"Yes, and where is His Highness the Grand Duke at the present moment? In a lunatic-asylum! And why not? All his family are mad—he is not alone in his misfortune. And no one, now, dances in the theater that once upon a time was built for Varsovina. That's an old story, my dear Borek, old and moth-eaten. And I suspect that even the jewels are pawned."
There was silence for a moment while they both smoked, and Véron smiled spitefully. He had once been ignored by Varsovina at an audition. Borek, for his part, continued to ponder his future. He was, as has been remarked before, a youth to whom ideas of any kind flowed slowly, which possibly explains the fact that whenever he discovered an idea that seemed to him a good one, he continued to cling to it with a dumb but satisfied obstinacy. The idea of dancing with Varsovina seemed to him about the best idea that had ever occurred to him, and it would have required more than Véron's malice to convince him to the contrary.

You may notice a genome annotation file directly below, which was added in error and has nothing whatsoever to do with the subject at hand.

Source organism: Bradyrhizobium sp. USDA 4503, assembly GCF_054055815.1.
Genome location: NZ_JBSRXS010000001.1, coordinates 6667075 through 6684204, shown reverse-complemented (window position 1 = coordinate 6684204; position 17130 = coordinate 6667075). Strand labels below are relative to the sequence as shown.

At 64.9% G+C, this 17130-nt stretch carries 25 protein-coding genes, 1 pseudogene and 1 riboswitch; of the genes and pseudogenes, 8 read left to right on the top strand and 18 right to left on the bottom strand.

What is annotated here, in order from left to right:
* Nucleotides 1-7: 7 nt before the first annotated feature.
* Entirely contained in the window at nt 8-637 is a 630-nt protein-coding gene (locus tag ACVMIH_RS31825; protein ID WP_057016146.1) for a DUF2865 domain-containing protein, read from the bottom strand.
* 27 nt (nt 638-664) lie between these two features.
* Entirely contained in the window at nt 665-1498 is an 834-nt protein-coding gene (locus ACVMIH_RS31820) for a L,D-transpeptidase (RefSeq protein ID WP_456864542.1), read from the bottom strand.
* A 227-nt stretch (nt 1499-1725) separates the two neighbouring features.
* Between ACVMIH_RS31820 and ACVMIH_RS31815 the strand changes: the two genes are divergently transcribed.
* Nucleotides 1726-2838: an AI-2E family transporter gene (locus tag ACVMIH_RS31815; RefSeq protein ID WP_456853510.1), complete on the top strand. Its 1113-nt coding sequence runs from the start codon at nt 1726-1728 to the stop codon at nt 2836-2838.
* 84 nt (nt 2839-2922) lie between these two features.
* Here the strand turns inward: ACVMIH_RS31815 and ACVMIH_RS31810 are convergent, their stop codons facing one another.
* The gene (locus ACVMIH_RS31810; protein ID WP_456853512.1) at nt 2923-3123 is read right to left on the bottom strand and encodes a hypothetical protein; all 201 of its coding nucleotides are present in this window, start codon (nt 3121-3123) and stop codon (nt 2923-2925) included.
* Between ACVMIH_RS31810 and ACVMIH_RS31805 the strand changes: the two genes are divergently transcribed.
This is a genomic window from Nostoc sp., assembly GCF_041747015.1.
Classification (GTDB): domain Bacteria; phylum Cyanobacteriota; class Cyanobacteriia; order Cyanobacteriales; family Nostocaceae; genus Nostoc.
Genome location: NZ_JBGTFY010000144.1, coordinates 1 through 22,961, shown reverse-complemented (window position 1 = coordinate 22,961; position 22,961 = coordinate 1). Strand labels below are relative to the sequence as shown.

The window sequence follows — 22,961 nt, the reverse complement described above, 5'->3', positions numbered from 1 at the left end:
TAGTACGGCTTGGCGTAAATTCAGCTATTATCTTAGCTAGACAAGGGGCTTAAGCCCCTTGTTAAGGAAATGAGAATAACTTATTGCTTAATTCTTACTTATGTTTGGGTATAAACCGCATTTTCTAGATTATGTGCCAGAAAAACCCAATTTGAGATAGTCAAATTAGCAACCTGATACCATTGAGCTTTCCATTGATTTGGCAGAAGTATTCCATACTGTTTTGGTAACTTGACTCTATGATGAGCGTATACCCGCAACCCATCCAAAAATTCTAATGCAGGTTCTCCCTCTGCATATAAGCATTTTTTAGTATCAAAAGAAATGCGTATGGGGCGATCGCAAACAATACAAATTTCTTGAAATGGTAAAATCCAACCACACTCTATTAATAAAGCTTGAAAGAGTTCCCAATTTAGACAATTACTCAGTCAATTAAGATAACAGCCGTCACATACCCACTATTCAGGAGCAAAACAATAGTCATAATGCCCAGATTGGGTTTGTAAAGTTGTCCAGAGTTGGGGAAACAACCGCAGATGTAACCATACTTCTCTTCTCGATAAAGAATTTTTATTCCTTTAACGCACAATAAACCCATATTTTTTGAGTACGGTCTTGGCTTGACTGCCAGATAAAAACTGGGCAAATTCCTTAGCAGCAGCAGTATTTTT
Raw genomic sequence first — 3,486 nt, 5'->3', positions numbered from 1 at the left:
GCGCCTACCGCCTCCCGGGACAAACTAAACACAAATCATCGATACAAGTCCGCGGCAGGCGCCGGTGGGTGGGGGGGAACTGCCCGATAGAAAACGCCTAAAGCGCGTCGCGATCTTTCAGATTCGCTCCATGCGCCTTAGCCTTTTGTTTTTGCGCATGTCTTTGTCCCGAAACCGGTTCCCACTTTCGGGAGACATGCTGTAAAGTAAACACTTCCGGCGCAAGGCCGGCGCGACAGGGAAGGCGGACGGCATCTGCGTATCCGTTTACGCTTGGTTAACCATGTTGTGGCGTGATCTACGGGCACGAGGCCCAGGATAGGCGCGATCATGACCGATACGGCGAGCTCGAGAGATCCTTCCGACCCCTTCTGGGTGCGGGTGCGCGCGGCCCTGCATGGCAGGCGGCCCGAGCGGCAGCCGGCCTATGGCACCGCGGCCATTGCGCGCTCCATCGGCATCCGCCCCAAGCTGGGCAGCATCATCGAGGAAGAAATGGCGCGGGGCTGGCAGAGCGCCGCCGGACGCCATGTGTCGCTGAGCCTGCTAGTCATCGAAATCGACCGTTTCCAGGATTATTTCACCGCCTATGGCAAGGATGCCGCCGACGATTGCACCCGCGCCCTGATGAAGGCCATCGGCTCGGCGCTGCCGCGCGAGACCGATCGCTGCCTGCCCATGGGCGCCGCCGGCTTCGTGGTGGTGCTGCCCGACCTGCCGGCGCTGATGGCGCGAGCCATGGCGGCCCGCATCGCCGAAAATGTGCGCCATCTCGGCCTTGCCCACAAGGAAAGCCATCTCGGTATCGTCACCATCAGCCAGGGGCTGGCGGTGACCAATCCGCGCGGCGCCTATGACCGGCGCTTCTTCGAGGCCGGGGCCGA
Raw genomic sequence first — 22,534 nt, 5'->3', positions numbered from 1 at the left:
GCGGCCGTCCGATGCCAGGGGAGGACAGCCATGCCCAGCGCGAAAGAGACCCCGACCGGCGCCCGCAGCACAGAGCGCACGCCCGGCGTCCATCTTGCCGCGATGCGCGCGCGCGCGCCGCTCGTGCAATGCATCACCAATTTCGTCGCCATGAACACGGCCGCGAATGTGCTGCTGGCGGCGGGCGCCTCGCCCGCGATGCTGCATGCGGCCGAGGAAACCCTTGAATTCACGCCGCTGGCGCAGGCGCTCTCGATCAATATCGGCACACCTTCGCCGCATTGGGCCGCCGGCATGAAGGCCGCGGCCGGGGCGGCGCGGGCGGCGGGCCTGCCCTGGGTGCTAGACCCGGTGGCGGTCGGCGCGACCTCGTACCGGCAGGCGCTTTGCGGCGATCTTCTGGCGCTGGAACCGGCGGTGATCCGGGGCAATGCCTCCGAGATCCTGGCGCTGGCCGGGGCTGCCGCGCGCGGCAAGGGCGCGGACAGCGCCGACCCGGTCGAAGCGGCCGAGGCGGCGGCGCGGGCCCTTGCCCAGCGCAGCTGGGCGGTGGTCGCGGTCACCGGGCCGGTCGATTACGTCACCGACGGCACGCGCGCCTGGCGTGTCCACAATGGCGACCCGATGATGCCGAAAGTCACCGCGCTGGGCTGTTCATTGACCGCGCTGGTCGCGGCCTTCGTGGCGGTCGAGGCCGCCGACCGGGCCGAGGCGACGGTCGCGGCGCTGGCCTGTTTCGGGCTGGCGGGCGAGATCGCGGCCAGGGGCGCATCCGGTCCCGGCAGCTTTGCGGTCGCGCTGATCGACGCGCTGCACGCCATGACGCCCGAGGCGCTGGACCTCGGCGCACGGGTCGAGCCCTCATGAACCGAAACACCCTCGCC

"She often tours America, doesn't she?" he asked after a pause.
"Varsovina, of course."
"Oh, yes," Véron yawned, "she départs there periodically, in search of dollars, I suppose."
Borek smiled; he had always wished to travel. Véron, watching with a feeling of faint jealousy the supple body, square shoulders and narrow Tartar face of his comrade, said presently, in a half-jesting tone:
"All the same, it seems to me a pity that such a fine artist as yourself should spend his days in wandering about the world for the purpose of propping up an old woman of nearly fifty!"
"That's absurd; she can't possibly be more than thirtyeight."